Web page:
Multidisciplinary research from the International Polar Year (IPY) 2007-2008 provides new evidence of the widespread effects of global warming in the polar regions. Snow and ice are declining in both polar regions, affecting human livelihoods as well as local plant and animal life in the Arctic, as well as global ocean and atmospheric circulation and sea level. These are but a few findings reported in “State of Polar Research”, released February 25 by the World Meteorological Organization (WMO) and the International Council for Science (ICSU). In addition to lending insight into climate change, IPY has aided our understanding of pollutant transport, species’ evolution, and storm formation, among many other areas.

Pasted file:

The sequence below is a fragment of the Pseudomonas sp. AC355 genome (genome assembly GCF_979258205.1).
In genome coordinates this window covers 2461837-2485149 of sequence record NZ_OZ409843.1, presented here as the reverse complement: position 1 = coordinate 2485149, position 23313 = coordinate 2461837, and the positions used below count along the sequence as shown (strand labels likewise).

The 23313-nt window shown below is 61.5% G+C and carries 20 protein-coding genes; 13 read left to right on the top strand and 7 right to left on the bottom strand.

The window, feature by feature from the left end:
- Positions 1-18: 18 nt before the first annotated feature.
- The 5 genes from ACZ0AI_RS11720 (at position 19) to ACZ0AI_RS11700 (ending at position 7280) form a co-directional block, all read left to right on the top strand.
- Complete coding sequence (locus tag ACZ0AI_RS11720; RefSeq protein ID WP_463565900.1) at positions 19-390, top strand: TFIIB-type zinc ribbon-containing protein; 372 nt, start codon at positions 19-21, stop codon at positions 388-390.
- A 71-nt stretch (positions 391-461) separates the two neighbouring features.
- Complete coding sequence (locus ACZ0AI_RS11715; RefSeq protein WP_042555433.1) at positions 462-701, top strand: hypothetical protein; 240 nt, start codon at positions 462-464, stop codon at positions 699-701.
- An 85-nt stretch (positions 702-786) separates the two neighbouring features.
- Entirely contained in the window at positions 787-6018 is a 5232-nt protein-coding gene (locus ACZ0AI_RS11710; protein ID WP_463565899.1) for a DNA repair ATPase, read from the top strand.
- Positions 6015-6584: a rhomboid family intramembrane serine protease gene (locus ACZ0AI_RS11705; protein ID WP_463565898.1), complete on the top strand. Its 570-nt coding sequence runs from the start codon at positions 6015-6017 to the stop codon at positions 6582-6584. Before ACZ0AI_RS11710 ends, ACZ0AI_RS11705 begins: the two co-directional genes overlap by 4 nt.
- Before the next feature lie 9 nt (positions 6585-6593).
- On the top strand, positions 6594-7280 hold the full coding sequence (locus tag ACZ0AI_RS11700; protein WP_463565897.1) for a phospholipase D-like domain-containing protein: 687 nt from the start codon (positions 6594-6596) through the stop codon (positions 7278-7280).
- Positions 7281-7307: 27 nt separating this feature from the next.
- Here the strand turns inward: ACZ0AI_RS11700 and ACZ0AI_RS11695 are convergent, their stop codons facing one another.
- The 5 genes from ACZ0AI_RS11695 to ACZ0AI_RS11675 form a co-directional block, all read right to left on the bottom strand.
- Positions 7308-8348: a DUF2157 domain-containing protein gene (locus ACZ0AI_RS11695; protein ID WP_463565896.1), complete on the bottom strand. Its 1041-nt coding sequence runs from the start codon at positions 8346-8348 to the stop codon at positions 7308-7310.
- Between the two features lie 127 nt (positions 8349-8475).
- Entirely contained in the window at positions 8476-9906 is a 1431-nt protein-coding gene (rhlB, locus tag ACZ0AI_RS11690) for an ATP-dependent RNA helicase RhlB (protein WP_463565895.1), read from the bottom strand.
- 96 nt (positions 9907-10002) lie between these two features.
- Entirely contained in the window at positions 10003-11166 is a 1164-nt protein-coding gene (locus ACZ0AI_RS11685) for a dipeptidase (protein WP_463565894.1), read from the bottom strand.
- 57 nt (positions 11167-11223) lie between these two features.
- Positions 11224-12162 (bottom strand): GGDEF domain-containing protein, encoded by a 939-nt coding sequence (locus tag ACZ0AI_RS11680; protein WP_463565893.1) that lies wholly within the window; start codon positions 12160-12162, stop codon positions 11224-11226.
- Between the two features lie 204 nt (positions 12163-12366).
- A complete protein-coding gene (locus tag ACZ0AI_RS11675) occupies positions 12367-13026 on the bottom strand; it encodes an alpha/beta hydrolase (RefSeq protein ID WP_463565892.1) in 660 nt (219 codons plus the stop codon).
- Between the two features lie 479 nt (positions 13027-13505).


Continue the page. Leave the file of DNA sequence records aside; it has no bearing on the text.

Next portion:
Saving the oceans: 'Mission Possible'
February 25, 2009 08:20 AM -

BOULDER, Colo. — In science, "Aha" moments take many forms. For Joanie Kleypas, a flash of scientific revelation made her, literally, sick to her stomach. An oceanographer and coral reef geologist, Kleypas was attending a conference in 1998 with an eclectic group of scientists, pondering the ecological consequences of climate change. Everybody knew that atmospheric carbon dioxide concentrations were on the rise. So were global air and ocean temperatures.

Cold winter doesn't buck global warming trend
February 24, 2009 02:21 PM -